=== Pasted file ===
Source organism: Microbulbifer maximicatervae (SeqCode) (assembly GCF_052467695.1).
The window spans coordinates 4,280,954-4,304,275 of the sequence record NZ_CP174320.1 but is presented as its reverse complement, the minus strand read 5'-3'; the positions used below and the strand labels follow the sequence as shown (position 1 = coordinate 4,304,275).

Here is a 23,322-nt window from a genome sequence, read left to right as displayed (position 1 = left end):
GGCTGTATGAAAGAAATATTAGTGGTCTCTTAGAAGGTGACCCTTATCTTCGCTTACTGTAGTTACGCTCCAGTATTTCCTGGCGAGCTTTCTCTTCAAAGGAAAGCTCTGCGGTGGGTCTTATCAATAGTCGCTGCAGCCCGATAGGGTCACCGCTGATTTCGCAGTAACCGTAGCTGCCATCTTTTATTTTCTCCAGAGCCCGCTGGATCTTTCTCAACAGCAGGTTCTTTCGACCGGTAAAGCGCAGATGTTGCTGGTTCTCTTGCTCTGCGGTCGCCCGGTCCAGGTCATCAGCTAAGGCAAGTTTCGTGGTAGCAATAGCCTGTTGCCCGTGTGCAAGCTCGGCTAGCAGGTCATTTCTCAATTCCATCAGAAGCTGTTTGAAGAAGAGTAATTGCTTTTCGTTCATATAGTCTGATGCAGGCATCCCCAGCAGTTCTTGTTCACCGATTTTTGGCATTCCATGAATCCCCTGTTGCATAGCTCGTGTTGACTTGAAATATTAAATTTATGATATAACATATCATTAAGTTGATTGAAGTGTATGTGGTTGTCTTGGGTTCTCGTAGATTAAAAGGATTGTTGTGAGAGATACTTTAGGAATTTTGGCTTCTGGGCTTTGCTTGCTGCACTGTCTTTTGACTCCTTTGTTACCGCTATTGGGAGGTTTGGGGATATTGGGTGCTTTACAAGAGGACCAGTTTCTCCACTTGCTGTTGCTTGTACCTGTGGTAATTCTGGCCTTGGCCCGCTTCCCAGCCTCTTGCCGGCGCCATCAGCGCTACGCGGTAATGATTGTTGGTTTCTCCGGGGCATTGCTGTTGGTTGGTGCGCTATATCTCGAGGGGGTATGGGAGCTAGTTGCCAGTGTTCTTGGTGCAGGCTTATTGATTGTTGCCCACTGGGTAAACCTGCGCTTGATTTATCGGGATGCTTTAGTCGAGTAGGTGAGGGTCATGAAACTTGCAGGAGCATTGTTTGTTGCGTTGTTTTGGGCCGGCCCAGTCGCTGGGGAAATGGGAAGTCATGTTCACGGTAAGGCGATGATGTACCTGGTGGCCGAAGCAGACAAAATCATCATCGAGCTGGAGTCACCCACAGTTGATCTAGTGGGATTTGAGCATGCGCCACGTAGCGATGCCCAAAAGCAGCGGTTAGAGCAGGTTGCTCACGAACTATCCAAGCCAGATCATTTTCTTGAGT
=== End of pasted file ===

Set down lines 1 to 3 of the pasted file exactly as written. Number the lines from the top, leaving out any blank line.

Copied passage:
Source organism: Microbulbifer maximicatervae (SeqCode) (assembly GCF_052467695.1).
The window spans coordinates 4,280,954-4,304,275 of the sequence record NZ_CP174320.1 but is presented as its reverse complement, the minus strand read 5'-3'; the positions used below and the strand labels follow the sequence as shown (position 1 = coordinate 4,304,275).

Here is a 23,322-nt window from a genome sequence, read left to right as displayed (position 1 = left end):